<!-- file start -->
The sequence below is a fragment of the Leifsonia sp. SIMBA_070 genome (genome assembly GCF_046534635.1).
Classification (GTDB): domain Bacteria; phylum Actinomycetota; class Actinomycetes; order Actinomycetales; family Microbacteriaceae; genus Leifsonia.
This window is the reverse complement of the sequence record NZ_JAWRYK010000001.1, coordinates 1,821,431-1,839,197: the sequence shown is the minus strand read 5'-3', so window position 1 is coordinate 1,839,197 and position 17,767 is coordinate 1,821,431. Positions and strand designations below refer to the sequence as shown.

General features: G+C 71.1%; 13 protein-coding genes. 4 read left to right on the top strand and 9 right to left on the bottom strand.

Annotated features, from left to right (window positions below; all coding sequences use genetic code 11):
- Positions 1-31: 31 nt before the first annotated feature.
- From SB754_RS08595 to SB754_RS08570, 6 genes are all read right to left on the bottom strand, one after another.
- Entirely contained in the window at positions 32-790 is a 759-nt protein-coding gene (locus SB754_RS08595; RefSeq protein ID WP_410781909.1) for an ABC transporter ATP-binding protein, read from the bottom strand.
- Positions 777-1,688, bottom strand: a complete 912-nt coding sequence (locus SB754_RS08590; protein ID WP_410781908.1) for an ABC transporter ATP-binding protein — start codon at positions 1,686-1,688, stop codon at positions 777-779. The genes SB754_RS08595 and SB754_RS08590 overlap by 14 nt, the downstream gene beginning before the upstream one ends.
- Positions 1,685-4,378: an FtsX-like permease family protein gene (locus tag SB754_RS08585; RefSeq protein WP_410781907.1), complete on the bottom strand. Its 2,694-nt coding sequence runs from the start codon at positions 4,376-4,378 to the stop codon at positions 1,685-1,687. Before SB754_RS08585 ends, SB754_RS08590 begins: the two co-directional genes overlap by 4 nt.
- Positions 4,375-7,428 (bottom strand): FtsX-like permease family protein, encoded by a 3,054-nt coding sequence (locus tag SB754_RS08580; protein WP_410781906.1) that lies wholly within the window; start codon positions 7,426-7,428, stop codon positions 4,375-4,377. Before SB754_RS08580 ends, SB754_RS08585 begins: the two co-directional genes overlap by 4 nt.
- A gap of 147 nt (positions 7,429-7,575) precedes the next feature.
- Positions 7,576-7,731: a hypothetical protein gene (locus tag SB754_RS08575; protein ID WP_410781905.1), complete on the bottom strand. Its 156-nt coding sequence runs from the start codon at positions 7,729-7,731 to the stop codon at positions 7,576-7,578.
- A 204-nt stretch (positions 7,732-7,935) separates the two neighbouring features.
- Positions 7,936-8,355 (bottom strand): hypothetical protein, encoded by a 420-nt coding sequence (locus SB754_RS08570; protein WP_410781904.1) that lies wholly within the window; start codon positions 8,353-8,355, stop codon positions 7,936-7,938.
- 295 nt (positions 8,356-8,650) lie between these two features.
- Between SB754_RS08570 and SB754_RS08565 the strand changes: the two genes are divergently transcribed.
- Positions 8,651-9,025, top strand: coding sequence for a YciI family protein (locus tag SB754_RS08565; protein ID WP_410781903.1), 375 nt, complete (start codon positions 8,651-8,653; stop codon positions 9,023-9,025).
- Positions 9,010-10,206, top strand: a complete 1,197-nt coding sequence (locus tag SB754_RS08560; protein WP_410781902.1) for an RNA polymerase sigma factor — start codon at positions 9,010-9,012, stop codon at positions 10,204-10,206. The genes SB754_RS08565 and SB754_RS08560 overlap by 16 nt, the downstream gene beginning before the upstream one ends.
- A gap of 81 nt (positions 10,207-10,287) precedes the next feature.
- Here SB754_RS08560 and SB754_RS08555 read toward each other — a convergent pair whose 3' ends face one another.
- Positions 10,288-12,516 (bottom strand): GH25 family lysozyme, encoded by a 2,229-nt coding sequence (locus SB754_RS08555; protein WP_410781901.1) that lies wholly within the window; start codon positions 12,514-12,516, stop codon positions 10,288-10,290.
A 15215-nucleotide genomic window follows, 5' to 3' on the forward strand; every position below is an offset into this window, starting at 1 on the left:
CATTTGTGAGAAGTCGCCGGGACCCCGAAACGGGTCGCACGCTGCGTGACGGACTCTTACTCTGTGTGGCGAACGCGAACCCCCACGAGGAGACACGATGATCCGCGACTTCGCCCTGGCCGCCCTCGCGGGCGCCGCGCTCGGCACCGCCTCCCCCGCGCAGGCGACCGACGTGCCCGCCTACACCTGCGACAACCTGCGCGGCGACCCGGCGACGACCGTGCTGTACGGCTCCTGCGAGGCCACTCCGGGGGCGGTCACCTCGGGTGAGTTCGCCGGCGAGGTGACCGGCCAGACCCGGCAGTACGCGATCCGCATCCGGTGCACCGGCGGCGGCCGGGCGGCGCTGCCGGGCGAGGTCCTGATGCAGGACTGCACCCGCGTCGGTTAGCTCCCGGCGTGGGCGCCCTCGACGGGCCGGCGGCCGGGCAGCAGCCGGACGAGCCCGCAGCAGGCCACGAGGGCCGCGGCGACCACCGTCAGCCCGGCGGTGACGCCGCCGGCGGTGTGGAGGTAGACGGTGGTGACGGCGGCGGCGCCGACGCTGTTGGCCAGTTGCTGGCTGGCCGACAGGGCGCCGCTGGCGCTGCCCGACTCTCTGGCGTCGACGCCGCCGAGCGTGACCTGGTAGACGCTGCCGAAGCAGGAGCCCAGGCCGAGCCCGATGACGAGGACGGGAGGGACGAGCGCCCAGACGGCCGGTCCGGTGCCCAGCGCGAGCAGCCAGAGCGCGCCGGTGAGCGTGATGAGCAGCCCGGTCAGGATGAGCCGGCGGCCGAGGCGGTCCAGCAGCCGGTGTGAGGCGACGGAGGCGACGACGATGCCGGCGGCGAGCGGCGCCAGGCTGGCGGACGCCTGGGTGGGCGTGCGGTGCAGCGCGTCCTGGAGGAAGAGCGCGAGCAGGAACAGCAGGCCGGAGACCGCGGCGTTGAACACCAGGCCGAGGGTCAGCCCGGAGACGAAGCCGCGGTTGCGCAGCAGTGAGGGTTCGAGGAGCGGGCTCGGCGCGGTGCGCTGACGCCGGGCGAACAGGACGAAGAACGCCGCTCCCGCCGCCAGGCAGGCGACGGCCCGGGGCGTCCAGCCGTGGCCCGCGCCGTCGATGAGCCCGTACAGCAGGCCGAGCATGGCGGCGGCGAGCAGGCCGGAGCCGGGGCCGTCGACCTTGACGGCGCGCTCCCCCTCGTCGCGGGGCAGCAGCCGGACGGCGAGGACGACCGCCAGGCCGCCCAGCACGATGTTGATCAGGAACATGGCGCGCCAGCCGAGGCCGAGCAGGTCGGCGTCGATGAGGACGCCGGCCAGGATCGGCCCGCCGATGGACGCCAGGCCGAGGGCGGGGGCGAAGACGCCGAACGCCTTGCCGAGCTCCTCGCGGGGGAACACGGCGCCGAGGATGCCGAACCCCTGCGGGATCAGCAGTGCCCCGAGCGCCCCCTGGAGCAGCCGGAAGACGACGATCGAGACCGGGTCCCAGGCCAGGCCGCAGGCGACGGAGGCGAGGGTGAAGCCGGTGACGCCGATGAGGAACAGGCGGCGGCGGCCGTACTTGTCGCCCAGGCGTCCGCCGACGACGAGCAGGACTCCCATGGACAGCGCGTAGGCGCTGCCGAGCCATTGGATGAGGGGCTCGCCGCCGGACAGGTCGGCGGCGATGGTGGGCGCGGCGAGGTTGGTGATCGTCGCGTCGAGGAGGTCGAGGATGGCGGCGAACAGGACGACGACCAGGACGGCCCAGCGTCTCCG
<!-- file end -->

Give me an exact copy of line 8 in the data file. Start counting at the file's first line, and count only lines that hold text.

- Entirely contained in the window at positions 32-790 is a 759-nt protein-coding gene (locus SB754_RS08595; RefSeq protein ID WP_410781909.1) for an ABC transporter ATP-binding protein, read from the bottom strand.